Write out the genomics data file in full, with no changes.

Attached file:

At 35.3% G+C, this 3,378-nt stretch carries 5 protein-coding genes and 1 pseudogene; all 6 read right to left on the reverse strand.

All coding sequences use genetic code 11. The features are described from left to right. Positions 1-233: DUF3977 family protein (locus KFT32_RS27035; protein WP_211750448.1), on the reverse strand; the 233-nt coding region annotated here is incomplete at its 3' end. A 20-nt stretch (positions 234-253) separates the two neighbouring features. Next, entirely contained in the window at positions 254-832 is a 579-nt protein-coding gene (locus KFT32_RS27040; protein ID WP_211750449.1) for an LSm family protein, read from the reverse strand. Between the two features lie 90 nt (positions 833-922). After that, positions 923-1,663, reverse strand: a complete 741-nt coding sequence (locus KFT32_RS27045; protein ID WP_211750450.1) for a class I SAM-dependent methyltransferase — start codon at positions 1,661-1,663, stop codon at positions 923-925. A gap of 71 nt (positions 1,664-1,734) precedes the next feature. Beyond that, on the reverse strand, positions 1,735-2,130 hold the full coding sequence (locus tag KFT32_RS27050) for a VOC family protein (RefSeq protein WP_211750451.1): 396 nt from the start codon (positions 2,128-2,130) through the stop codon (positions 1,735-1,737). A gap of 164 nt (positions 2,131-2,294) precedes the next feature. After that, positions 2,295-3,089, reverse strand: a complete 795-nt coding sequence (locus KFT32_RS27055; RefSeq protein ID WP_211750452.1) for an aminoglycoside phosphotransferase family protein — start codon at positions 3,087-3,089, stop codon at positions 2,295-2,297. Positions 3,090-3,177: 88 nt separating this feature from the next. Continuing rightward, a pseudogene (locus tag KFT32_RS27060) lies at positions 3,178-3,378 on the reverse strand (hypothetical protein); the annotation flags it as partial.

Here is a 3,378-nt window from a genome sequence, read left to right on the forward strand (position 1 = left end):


At 35.3% G+C, this 3,378-nt stretch carries 5 protein-coding genes and 1 pseudogene; all 6 read right to left on the reverse strand.

All coding sequences use genetic code 11. The features are described from left to right. Positions 1-233: DUF3977 family protein (locus KFT32_RS27035; protein WP_211750448.1), on the reverse strand; the 233-nt coding region annotated here is incomplete at its 3' end. A 20-nt stretch (positions 234-253) separates the two neighbouring features. Next, entirely contained in the window at positions 254-832 is a 579-nt protein-coding gene (locus KFT32_RS27040; protein ID WP_211750449.1) for an LSm family protein, read from the reverse strand. Between the two features lie 90 nt (positions 833-922). After that, positions 923-1,663, reverse strand: a complete 741-nt coding sequence (locus KFT32_RS27045; protein ID WP_211750450.1) for a class I SAM-dependent methyltransferase — start codon at positions 1,661-1,663, stop codon at positions 923-925. A gap of 71 nt (positions 1,664-1,734) precedes the next feature. Beyond that, on the reverse strand, positions 1,735-2,130 hold the full coding sequence (locus tag KFT32_RS27050) for a VOC family protein (RefSeq protein WP_211750451.1): 396 nt from the start codon (positions 2,128-2,130) through the stop codon (positions 1,735-1,737). A gap of 164 nt (positions 2,131-2,294) precedes the next feature. After that, positions 2,295-3,089, reverse strand: a complete 795-nt coding sequence (locus KFT32_RS27055; RefSeq protein ID WP_211750452.1) for an aminoglycoside phosphotransferase family protein — start codon at positions 3,087-3,089, stop codon at positions 2,295-2,297. Positions 3,090-3,177: 88 nt separating this feature from the next. Continuing rightward, a pseudogene (locus tag KFT32_RS27060) lies at positions 3,178-3,378 on the reverse strand (hypothetical protein); the annotation flags it as partial.

Here is a 3,378-nt window from a genome sequence, read left to right on the forward strand (position 1 = left end):